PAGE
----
This morning, after steering her frisky class through a spelling lesson that involves an action-packed rendition of the Three Little Pigs fairy tale, Sarah agrees that the job can be intense. After three years of study, she says, it took a while to get used to arriving at school at eight o'clock to set up her classroom. While the children are at school, from 10 to nine until 10 past three, she needs to be constantly on the ball, using a multitude of interactive techniques - clapping, shaking maracas, holding up colourful storyboards - to keep the children stimulated and attentive. As the class bend over their books, she cruises around the room, coaxing any wavering attention-spans back to the page, and stopping errant pencil-jabbers in their tracks. She usually stays at school long after the children go home, marking exercise books and preparing classes for the next day. And then there are weekly staff and year-group meetings to attend.
"When I got to my first half-term, I was shattered. I was taking the register and I yawned, and the teaching assistant just laughed at me," she remembers. "The children are at an age where they need your attention a lot, and even between classes I don't have much time to rest during the day - I'm usually tidying up and getting things ready for the next session. I don't really feel that I have time to go and sit down."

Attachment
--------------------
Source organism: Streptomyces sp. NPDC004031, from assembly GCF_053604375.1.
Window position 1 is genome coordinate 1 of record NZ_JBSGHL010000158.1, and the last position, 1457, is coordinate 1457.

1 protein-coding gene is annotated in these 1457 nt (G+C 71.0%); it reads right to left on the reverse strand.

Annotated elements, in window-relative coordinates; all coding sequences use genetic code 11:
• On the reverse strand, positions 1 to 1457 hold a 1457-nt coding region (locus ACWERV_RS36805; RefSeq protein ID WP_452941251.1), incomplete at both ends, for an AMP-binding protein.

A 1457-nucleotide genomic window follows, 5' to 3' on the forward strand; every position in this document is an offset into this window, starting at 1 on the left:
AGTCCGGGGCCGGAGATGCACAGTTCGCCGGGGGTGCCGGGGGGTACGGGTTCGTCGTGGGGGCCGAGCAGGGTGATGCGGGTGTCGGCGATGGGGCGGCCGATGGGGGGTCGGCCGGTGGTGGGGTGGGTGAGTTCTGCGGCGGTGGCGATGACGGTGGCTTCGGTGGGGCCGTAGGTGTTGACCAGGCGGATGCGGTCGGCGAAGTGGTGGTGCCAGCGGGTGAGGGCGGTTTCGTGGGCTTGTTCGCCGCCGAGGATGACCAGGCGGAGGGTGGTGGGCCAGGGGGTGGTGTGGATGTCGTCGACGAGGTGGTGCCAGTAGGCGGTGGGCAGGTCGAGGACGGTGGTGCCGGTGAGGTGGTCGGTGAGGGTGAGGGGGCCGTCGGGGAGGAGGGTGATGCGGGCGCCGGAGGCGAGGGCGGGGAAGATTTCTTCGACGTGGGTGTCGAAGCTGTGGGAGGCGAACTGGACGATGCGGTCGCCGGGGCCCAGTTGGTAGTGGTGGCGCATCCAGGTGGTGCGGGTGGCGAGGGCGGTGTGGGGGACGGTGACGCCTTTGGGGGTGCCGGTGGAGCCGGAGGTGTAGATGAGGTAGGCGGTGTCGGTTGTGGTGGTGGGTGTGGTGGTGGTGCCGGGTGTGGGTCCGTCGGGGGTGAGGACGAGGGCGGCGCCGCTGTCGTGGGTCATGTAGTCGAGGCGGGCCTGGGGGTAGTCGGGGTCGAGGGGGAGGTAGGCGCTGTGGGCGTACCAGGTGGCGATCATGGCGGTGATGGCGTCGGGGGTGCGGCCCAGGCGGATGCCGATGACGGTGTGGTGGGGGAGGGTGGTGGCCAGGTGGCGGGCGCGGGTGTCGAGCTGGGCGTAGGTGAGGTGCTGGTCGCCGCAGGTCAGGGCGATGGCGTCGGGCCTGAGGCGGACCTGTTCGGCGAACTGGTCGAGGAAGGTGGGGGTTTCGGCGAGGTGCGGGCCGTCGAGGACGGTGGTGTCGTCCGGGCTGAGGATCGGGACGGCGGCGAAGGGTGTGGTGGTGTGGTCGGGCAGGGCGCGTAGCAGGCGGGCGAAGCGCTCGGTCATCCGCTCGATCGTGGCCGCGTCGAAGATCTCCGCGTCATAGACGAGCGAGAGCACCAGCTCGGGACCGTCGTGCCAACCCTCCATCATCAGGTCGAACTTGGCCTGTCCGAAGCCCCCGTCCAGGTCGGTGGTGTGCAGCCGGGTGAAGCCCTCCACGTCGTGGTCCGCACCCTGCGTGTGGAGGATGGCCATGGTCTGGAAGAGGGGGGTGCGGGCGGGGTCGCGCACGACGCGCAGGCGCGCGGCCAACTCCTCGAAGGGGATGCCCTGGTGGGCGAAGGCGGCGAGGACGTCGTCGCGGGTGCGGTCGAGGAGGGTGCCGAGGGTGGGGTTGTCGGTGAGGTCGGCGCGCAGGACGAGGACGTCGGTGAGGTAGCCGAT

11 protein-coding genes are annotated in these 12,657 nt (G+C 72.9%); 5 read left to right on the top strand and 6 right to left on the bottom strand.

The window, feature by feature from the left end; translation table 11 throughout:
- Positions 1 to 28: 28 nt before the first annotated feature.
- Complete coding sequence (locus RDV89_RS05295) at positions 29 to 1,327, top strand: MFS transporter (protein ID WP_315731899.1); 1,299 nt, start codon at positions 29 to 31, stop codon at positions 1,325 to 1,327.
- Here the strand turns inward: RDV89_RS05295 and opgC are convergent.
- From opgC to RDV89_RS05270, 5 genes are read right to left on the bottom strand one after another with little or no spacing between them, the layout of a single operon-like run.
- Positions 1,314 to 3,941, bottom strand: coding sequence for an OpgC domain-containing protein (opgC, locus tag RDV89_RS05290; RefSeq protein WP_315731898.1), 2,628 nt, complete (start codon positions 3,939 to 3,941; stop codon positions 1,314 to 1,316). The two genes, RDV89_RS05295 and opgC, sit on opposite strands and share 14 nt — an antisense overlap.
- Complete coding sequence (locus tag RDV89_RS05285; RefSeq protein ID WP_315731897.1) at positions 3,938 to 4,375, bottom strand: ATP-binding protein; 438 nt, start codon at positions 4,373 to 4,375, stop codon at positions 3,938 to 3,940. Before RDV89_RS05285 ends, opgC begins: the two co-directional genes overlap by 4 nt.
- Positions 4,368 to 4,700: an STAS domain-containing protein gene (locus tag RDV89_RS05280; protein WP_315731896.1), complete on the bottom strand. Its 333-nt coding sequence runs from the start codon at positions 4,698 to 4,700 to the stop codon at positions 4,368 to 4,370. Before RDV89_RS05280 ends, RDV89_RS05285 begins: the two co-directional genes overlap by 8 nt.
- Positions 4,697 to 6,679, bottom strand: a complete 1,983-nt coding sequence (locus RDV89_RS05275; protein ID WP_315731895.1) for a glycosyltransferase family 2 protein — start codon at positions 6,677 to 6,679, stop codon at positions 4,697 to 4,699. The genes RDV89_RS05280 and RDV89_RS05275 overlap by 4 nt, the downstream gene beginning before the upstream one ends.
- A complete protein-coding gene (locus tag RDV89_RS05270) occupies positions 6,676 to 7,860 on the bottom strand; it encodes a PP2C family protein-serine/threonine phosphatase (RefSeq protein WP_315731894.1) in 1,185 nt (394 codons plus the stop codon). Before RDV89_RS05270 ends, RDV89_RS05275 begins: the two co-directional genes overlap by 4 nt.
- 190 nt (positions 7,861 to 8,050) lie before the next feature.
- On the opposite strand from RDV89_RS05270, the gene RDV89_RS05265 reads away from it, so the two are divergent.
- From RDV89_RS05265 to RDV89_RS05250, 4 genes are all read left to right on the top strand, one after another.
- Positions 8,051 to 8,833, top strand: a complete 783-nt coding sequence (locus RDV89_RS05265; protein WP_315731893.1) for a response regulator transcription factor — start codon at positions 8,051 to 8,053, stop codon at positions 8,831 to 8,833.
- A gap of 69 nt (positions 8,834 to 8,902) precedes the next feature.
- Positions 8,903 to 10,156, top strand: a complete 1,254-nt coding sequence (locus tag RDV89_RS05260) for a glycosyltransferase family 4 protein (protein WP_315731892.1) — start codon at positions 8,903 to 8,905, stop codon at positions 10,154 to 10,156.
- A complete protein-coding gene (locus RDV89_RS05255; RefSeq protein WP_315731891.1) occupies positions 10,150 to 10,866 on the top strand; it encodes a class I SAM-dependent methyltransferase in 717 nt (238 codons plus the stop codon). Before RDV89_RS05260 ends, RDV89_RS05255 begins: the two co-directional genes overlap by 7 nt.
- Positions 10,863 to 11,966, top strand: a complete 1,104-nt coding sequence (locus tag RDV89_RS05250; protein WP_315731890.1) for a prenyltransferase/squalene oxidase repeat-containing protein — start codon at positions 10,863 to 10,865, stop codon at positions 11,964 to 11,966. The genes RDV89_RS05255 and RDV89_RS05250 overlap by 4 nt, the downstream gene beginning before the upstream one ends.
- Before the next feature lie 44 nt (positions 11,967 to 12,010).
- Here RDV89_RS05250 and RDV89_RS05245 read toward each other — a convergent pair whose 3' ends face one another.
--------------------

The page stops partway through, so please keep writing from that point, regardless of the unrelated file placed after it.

On top of their mentor's support, NQTs get 10 per cent of their teaching timetable set aside for time away from the classroom. Sarah has one free afternoon a week, when she takes extra training courses to hone her teaching skills. These courses are optional, so she can choose which ones she attends. They are particularly helpful, she says, because as well as picking up new tips on classroom- and behaviour-management, "you can ask specific questions that are related to your class."
Of course, in order to have an induction period in the first place, NQTs need to find a teaching job. This can prove to be difficult, especially for would-be primary school teachers, and in certain areas of the country where there are fewer teaching posts available.
"I had three job interviews," Sarah remembers. "At the first interview I went to, there were 110 applicants for one post. I was very lucky as they only interviewed 12 people. I know people I went to university with who still don't have a job."
But new teachers need not despair. Helen Duggan points to a 2005 survey, which showed that of 24,000 final year trainees surveyed, 90 per cent were employed six months after completing their training.
And Sarah says that the rewards of teaching make it absolutely worth the effort. "I can't imagine enjoying anything else as much. No other profession can give you the opportunity to make a difference to so many young people's lives."
Judging from the rapt expressions and hands raised during her lesson on the Three Little Pigs, it looks as though the pupils agree with her.